Hidden Agenda

22 01 2010

My viola professor in college always talked about his housemate. A good looking 30-something year old man with a same-sex roommate can only mean one thing. I didn’t understand why he wouldn’t just come out and say it. It was obvious. Everyone knew. Perfectly manicured nails and effeminate gestures. Why pretend otherwise? Because it was 1994, and we lived in Western Michigan. It would be another 3 years before Ellen came out of the closet and before the lesbian scene on Xena Warrior Princess. And 10 years before we would be all deemed lepers and have same sex marriage and domestic partnerships banned in the state of Michigan.

Back then I didn’t understand that it was different being out at work verses being out with friends at college. When you get into a profession, there’s more to lose. You want to be respected by your coworkers and trusted by your clients. If you’re perceived as being gay that can will negatively effect people’s perceptions of you and your work.

When I started at the hospital in 1999, I wasn’t out. At first I was the young professional with the 3-tone spiky hair and the hole in my nose. I didn’t start wearing my nose piercing for another 5 years. I was young enough that having a roommate wasn’t a red flag for queerness. And for my patients, I was whatever they needed me to be—that conservative Christian nurse administering to their needs.

But when my “roommate” died, I had difficulty explaining it to my coworkers. I was devastated. I couldn’t even call into to work, because I would start bawling as soon as I tried to explain. My friend called in for me.

“They’re asking what’s the relationship.” She held her hand over the phone and looked at me. The amount of time off allowed for bereavement depended on the relationship to the deceased. “Roommate” was not a listed relationship.  I shrugged and waved my hands in the air.

“She’ll have to explain that,” she said.

It was 2 weeks before I returned to work. I’m sure some people guessed, but it was never really discussed. Only a couple of my coworkers really knew. And after that there was really no point in telling everyone that I was gay, because I wasn’t with anyone anymore.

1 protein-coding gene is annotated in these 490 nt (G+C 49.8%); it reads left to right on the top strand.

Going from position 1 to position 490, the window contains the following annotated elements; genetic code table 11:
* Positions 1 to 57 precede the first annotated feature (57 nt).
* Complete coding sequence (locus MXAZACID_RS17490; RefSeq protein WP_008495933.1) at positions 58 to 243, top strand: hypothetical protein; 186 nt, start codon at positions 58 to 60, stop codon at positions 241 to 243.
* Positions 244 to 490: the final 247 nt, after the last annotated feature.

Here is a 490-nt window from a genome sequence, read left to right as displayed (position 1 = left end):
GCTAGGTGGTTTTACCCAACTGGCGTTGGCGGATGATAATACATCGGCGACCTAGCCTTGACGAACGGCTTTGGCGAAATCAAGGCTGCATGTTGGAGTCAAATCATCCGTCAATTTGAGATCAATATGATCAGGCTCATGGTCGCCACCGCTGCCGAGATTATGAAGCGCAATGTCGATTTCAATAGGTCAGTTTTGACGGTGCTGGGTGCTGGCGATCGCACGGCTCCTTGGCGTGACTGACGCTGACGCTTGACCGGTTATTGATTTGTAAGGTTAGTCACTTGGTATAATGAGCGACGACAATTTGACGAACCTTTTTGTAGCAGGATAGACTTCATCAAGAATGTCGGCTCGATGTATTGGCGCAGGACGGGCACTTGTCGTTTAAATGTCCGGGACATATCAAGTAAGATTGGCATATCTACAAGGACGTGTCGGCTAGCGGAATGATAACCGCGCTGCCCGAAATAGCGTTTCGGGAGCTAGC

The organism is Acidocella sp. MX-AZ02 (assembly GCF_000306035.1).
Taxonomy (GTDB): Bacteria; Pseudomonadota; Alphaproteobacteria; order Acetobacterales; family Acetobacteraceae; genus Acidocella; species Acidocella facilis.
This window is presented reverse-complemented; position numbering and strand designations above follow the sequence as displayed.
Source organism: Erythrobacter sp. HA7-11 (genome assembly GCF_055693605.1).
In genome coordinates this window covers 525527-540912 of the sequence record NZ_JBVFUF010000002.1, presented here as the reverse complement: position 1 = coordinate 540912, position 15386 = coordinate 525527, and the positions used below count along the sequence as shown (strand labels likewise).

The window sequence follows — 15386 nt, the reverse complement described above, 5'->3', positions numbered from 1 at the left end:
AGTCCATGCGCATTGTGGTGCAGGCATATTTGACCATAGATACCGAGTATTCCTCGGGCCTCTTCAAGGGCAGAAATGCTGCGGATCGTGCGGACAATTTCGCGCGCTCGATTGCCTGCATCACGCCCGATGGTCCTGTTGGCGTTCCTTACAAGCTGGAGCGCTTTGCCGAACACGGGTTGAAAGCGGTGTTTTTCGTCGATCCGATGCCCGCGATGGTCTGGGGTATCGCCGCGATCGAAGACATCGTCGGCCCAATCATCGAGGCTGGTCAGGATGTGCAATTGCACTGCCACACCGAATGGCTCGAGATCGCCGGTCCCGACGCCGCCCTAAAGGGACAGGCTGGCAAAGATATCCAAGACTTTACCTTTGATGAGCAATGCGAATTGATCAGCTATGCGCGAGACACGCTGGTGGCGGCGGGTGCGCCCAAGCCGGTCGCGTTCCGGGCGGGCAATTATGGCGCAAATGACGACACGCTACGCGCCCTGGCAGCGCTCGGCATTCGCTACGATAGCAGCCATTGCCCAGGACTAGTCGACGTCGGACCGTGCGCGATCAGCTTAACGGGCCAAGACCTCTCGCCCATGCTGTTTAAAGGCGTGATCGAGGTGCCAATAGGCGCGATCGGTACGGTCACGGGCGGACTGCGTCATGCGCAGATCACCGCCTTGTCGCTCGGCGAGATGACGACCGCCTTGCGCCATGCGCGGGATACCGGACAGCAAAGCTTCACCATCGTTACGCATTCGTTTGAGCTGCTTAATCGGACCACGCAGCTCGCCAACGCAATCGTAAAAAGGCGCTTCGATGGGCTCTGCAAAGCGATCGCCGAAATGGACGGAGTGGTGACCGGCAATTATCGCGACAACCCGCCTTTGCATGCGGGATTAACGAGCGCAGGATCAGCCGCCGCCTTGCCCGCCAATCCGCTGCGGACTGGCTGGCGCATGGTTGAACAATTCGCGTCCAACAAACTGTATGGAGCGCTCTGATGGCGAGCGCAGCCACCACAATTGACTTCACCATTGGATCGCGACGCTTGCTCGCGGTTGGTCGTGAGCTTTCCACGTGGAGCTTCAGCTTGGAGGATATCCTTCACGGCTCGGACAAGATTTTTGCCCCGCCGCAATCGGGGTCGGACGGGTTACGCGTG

I let my hair grow out, and started wearing it in a conservative old lady bun. People treat you differently when you have long hair. Men hold open doors and give you their numbers. I blended in. I kept my next relationship to myself. I even had roommates that were just roommates.

In 2004, one of my coworkers asked me to sign a petition banning same sex marriage. She didn’t ask me just once. She asked me twice—like she had forgotten that I refused the first time. Either it was a witch hunt and she had found me, or I blended in that well. Around that same time I had protested at the Kent County Court house to allow for gay marriage. Between the Lines had interviewed me at the protest and put my picture in their paper.

I sent my boss an e-mail telling her how uncomfortable I had been with the situation. Work is not the place for anyone’s political forum. A week later, we were all required to attend a mandatory meeting on the zero tolerance harassment policy. I was surprised to find that sexual orientation was included. Wow, I was protected.

Once you have established yourself in a certain way, as a certain type of person, it’s difficult to change. In 2005 I had a private commitment ceremony with my girlfriend. I decided that I would wear my titanium wedding band to work. If my coworkers asked, I would tell them. Nobody asked. I continued on as before.  When my ex-girlfriend died in 2006, I took a day off work for my deceased “friend.” I remember Val asked me, “But you weren’t as close to this friend as your other one?” I couldn’t really answer, because we weren’t that close anymore, but we had been the same amount of close at one time.

I spent 36 hours every week for 10 years with my coworkers, but there was always this barrier. I never realized the amount of stress it created by not being out. Energy that could have been used making friendships was used to maintain the self-ostracizing/self-censoring glass bubble. Toward the end many people knew, and I was able to talk more—mostly because of my Facebook status. I might have pretended at work, but I wasn’t going to pretend elsewhere. And I think if I would have trusted them enough to give them a chance, it might have been different.

I’m out at my new job.  I talk about my partner instead of my roommate. I didn’t want it to be like it was at my old job. Wondering if people knew or not. Waiting for people to find out.  Not being able to talk about my life. Not being able to explain that I need time off because my partner is seriously ill or dead. And honestly, I feel more relaxed even though I’m caring for patients that are more acutely and critically ill.

It amazes me how accepting people are even from more conservative backgrounds. Really, no one gives a shit. When you finally show who you really are, you find that people like or dislike you just the same. You also find that you’re not the only one.  

As far as my patients go, I tell them what they want to hear. I’m married to my chef husband, Jack.




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